Bank Deregulation Faces Difficult Odds in the Senate
03/27/17 – Law360 reports that a leading House Republican has expressed doubts that his proposed large-scale rewrite of U.S. financial regulations would pass through the Senate.
According to Law360, at the recent American Bankers Association Government Relations Summit in Washington, House Financial Services Committee Chairman Jeb Hensarling, R-Texas, said that he would release a revised version of his Financial CHOICE Act soon, but expressed doubt that his legislation would pass easily in the Senate, which requires a minimum of eight Democrats on board in order to pass large portions of the legislative package.
He stated that while many of the deregulatory goals that Republicans and the financial services industry seek to accomplish could be fulfilled by moves by the executive branch and financial regulatory nominees, any major legislation would have to get through the Senate.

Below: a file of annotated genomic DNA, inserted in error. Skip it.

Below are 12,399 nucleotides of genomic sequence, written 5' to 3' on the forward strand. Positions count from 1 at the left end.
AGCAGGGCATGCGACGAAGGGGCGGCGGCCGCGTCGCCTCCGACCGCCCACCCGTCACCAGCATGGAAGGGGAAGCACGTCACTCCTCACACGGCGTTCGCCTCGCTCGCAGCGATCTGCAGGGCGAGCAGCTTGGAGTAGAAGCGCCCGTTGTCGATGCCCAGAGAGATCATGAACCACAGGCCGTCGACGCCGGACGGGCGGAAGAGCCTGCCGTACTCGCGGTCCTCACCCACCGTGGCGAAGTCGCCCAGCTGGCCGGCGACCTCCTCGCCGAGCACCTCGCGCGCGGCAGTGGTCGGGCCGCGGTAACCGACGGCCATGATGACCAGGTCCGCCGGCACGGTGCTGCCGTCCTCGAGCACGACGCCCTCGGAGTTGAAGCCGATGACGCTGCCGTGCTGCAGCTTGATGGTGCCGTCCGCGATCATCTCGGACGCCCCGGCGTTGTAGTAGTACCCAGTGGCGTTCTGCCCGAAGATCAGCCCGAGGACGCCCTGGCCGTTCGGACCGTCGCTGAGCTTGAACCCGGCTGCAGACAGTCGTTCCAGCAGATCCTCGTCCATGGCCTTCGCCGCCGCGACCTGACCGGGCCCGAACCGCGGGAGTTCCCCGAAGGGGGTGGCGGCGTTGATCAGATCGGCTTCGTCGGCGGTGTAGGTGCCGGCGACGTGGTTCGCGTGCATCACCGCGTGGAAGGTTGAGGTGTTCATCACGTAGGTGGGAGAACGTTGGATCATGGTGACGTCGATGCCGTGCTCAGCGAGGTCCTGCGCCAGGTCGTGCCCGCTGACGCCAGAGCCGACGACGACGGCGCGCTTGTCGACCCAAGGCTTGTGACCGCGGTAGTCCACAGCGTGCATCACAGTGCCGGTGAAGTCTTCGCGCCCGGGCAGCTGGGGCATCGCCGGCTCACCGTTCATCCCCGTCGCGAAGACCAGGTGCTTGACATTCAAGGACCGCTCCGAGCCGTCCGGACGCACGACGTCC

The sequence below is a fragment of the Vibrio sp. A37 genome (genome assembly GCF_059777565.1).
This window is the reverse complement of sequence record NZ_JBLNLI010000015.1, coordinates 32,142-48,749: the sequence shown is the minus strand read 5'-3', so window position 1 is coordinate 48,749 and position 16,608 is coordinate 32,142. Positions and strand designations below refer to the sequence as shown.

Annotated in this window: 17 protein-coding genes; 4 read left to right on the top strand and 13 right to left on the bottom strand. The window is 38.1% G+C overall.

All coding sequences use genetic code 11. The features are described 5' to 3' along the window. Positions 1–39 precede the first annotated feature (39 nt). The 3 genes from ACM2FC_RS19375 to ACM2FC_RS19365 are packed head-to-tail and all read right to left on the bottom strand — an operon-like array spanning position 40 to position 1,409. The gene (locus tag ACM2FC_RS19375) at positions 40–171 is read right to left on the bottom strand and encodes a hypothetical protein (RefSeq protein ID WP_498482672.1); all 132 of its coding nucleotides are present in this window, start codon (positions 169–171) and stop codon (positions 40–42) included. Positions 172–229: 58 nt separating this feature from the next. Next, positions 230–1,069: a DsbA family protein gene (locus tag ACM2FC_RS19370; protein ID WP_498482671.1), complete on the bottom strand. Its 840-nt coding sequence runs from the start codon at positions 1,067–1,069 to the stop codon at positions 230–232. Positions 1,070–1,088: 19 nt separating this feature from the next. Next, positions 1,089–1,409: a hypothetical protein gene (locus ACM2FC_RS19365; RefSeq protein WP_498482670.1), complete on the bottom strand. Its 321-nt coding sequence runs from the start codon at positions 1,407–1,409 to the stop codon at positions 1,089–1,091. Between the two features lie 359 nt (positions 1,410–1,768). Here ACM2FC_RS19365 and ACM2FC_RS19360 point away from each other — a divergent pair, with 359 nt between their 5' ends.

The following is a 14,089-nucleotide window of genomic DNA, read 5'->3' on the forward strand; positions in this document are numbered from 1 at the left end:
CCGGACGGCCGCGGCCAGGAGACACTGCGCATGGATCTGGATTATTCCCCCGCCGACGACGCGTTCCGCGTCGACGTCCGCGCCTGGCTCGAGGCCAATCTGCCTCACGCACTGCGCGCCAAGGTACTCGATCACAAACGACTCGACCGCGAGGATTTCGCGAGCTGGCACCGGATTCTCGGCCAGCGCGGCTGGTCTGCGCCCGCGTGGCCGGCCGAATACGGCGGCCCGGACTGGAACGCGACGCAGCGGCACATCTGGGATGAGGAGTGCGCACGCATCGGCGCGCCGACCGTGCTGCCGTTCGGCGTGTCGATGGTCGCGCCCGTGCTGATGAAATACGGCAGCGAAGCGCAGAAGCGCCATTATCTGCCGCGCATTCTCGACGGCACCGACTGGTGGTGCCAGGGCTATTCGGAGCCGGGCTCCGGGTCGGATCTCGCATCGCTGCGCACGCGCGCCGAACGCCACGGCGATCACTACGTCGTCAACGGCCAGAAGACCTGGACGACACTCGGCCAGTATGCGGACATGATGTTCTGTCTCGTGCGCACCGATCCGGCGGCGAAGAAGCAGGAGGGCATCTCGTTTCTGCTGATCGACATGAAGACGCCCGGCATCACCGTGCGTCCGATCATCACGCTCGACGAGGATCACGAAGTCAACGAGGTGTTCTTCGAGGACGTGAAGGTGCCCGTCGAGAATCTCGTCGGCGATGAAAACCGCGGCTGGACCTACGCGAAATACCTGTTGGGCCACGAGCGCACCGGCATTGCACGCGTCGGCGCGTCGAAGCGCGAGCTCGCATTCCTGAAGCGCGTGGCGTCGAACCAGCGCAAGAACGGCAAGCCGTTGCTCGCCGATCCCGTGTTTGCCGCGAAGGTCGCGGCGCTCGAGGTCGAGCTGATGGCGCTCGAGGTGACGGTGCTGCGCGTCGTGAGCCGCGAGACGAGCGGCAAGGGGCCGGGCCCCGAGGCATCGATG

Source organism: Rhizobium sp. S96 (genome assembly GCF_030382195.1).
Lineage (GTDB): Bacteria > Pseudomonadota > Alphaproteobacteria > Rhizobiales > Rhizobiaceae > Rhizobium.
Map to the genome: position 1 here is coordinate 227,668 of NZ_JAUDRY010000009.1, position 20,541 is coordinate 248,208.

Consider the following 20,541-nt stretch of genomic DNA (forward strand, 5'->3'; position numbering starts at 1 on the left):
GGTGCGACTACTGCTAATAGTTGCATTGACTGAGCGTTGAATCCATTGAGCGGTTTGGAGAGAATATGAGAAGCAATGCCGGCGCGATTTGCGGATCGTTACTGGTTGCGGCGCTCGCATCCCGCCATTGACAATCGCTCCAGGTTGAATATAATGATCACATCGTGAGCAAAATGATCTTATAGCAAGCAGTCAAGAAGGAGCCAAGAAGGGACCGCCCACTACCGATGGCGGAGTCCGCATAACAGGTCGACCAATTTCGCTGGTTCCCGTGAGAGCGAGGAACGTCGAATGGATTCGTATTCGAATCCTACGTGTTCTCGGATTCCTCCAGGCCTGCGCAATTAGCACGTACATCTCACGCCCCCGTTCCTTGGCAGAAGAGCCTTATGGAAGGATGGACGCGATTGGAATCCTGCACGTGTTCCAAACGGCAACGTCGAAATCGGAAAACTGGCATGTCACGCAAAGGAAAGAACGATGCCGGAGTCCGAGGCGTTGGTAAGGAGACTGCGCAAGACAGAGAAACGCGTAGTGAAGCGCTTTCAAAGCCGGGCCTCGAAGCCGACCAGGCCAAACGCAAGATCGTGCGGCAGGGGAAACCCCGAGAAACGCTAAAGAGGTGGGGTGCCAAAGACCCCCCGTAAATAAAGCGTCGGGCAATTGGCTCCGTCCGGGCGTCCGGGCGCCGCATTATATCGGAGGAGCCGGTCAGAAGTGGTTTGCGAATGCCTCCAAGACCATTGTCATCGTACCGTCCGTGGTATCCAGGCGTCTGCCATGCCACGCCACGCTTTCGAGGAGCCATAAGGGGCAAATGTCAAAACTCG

Hensarling would be willing to move bills that address individual CHOICE Act components if they can get Senate support. For instance, a markup of a series of smaller bills meant to ease capital formation and address other securities issues occurred earlier this month in the Senate Banking Committee. Those bills received bipartisan support from Senate Banking Committee Chairman Mike Crapo, R-Idaho, and the ranking Democrat on the committee, Sen. Sherrod Brown, D-Ohio.
However, Brown has made it clear that a repeal of Dodd-Frank was not going to happen on his watch.
Law360 (sub. req.).